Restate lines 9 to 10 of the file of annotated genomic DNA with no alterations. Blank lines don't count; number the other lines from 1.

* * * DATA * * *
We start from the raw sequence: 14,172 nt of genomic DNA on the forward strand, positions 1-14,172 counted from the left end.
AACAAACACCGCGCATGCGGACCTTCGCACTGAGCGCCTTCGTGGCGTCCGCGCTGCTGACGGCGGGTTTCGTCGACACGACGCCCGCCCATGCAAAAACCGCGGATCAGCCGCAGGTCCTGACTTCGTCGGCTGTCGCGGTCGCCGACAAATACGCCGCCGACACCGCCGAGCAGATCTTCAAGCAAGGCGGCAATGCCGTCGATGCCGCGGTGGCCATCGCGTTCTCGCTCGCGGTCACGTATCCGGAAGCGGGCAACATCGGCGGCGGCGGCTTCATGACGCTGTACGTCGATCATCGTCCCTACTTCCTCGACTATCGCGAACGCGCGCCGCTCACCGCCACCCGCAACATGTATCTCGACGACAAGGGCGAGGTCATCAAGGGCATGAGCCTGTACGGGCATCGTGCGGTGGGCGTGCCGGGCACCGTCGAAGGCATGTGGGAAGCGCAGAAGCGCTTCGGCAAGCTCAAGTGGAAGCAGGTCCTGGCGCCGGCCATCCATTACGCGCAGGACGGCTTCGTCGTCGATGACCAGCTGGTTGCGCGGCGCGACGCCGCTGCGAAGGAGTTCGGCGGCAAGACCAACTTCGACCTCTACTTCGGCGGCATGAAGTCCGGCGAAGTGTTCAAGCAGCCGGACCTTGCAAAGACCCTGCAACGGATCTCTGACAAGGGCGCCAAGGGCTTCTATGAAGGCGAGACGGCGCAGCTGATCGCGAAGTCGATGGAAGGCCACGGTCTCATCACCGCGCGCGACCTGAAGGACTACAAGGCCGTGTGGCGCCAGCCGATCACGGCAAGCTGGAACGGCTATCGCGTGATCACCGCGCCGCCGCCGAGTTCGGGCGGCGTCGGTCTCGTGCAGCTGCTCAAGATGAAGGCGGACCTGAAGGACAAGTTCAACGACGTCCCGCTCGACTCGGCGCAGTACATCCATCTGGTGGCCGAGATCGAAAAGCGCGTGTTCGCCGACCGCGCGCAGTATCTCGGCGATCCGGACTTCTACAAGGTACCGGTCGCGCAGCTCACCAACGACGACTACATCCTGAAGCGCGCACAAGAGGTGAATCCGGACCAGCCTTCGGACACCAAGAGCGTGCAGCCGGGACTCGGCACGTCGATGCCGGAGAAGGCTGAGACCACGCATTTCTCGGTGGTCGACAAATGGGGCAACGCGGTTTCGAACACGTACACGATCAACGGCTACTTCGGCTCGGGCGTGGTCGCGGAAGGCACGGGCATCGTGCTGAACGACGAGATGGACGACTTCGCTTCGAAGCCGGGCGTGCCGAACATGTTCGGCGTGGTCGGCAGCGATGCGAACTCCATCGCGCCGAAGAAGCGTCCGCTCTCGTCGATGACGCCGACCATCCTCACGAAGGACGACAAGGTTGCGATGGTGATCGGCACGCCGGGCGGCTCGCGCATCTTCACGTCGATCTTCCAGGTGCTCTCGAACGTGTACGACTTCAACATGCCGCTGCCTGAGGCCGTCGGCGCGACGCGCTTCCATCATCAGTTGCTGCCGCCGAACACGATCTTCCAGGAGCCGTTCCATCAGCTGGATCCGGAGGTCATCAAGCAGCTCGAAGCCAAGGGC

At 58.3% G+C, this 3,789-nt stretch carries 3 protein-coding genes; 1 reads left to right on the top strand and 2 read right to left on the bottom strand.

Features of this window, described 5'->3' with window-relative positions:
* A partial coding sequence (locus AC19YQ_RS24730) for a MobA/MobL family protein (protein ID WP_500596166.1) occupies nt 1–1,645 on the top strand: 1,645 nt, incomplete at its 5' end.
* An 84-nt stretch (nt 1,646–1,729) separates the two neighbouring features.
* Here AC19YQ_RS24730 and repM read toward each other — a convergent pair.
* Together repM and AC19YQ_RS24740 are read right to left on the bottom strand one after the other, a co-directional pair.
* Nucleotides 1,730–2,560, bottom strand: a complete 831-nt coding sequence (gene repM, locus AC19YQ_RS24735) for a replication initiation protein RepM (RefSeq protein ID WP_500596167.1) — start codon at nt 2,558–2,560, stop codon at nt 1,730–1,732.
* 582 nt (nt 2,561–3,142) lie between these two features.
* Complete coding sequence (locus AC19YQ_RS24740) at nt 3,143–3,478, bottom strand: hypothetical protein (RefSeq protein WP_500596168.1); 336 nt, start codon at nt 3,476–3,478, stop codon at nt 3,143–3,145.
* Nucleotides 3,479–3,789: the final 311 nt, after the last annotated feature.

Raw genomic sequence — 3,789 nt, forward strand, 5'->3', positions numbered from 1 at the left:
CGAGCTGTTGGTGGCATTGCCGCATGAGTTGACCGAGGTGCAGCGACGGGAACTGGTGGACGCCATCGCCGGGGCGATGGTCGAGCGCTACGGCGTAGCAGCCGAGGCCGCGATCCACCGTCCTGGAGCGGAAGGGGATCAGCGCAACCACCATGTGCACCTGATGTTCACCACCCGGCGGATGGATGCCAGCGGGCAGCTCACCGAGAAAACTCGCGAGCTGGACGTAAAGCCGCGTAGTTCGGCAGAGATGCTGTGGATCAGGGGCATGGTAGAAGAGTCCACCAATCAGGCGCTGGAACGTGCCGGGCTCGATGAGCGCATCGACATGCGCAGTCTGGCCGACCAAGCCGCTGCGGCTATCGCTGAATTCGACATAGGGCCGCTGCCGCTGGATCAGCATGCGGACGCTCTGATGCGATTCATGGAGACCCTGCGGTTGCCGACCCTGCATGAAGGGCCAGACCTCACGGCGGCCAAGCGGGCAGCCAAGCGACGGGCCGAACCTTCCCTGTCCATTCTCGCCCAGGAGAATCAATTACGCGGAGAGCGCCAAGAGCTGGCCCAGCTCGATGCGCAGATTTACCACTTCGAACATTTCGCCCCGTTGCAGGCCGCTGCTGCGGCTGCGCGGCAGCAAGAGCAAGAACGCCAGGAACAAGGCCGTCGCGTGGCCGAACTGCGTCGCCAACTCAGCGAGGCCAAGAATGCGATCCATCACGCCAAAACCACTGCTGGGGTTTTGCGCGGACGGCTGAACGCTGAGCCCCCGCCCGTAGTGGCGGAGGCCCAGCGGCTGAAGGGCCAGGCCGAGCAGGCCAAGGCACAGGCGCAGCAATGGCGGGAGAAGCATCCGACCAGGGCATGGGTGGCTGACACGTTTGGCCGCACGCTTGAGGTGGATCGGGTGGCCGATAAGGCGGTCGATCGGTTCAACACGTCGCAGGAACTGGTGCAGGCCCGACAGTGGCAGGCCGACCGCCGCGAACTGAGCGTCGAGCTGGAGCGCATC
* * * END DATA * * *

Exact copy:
* Nucleotides 1,730–2,560, bottom strand: a complete 831-nt coding sequence (gene repM, locus AC19YQ_RS24735) for a replication initiation protein RepM (RefSeq protein ID WP_500596167.1) — start codon at nt 2,558–2,560, stop codon at nt 1,730–1,732.
* 582 nt (nt 2,561–3,142) lie between these two features.